Grape, Seedless –
Fox Grape should be kept well watered until established. Avoid “”soggy”” soil conditions. Once established, water after the first few inches of soil dry out.
Good as a fall accent. Leaves have a nice color.
Attracts bees. Plant next to species where polination is important.
Winchester Gardens generally stocks this item.
Perennial – Fruit
Select a site with deep, well-drained, loose soil in full sun. Set up a trellis system before planting.
Plant grapes in the spring. Space vines 6 to 10 feet apart (16 feet for muscadines). For each vine, dig a planting hole 12 inches deep and 12 inches wide. Fill with 4 inches of topsoil. Trim off broken roots and set the vine into the hole slightly deeper than it grew in the nursery. Cover the roots with 6 inches of soil and tamp down. Fill with the remaining soil, but don’t tamp this down.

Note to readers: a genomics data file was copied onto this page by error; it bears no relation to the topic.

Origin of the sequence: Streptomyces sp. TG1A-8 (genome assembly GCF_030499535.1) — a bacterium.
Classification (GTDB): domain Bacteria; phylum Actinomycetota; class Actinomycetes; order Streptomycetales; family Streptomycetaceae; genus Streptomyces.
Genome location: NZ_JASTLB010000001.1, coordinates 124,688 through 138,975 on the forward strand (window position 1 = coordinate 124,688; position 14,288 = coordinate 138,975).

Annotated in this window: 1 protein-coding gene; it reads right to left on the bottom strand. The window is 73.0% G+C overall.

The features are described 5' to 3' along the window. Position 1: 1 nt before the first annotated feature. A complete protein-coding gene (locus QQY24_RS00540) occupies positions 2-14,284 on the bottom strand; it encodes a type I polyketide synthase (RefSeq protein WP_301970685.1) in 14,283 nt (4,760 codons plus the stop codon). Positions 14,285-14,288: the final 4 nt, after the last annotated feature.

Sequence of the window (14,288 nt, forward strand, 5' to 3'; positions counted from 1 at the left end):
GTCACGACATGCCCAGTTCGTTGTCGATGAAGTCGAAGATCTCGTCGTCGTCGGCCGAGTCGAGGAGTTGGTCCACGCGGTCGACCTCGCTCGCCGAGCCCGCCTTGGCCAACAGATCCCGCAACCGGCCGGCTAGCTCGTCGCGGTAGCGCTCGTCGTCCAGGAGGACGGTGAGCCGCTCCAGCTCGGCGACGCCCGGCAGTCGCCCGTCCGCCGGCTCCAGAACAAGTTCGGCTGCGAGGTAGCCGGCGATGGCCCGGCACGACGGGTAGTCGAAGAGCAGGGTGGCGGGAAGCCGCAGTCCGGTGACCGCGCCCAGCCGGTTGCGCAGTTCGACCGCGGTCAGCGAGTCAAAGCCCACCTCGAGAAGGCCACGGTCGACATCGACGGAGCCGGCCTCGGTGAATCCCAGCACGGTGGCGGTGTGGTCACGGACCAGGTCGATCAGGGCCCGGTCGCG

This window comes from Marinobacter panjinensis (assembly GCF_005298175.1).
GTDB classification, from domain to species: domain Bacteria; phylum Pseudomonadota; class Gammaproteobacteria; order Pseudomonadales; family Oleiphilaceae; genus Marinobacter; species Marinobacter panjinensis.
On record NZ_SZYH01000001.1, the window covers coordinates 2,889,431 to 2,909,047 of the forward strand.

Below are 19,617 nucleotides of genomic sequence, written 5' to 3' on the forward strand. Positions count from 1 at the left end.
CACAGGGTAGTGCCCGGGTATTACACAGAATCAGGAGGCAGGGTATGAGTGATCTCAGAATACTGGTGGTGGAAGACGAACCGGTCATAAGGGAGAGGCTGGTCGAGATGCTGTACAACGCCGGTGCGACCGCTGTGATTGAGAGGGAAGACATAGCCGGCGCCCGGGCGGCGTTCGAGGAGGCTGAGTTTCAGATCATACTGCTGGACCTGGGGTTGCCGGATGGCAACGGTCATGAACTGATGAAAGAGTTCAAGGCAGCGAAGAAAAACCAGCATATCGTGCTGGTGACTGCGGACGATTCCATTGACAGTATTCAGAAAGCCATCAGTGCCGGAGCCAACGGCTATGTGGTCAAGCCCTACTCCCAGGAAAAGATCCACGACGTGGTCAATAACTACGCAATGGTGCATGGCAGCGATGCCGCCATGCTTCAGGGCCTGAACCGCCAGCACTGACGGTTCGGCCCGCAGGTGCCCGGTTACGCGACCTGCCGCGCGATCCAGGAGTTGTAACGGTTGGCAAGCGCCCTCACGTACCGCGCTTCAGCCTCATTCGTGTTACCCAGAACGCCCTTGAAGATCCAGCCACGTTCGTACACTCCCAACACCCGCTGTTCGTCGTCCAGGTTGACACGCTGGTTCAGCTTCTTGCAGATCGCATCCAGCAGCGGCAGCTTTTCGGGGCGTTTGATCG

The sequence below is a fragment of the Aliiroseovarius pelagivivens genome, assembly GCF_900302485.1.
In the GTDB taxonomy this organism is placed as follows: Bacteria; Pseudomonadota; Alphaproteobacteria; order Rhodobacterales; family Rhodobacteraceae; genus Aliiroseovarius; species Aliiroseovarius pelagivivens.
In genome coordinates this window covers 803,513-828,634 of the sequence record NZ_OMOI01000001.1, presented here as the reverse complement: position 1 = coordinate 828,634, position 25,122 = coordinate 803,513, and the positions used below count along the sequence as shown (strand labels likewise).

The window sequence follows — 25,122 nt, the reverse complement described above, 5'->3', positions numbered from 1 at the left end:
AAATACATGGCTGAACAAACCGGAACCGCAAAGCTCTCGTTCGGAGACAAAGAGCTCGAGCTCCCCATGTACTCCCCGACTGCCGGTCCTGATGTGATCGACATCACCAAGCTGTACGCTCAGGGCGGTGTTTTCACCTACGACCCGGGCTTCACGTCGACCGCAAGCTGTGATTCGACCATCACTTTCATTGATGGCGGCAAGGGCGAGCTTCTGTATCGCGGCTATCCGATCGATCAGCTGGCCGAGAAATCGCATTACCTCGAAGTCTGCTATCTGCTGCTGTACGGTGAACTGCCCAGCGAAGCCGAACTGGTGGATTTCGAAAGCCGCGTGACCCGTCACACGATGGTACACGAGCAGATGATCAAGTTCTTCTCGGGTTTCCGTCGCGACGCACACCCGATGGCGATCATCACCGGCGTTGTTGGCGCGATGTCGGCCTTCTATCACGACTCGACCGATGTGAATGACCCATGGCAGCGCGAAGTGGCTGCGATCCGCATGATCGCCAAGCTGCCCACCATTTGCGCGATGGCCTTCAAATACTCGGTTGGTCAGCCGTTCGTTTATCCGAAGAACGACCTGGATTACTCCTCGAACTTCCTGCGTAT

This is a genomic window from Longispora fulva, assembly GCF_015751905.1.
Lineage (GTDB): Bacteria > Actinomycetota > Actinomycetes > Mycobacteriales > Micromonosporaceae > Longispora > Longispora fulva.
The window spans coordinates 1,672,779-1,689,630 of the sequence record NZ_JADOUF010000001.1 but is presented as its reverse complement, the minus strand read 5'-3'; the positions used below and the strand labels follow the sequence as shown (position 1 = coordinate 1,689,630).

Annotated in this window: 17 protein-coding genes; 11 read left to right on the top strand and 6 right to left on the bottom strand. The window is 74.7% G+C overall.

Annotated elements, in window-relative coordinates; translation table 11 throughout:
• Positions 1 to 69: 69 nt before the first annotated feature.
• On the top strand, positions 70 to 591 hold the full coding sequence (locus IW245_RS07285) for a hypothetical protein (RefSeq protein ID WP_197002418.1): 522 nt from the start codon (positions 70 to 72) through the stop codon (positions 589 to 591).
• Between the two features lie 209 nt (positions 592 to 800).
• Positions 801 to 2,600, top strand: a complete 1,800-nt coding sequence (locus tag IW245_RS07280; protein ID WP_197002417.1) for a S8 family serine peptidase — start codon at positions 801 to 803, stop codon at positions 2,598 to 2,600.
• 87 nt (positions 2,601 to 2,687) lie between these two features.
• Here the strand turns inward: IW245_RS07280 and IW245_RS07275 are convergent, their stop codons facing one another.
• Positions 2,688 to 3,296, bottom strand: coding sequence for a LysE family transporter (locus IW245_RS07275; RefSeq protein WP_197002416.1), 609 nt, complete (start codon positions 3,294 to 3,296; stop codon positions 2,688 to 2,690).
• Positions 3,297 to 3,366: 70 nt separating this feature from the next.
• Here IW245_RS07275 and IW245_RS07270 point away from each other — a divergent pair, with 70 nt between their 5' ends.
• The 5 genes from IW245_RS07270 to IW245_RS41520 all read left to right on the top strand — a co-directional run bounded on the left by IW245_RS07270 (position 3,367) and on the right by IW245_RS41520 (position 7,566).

Prune the top back to two or three buds at planting time. Prune annually when the vines are dormant according to the training system you select. Do not fertilize unless the soil is very poor or the plants show poor foliage color or signs of nutrient deficiencies. Cultivate shallowly around the base of plants to control weeds. Drape netting over vines to prevent birds from destroying your harvest.
Vines bear fruit the second or third year after planting. American and table grapes are ready when they reach full cultivar size and color, in about 150-165 days. Leave raisin grapes on the vines to ripen completely before picking. The best time to pick wine grapes depends on the type of wine to be made.
Hyssop is beneficial to grapes as are basil, beans, geraniums, oregano, clover, peas, or blackberries. Planting clover increases the soil fertility for grapes. Chives with grapes help repel aphids. Plant your vines under Elm or Mulberry trees.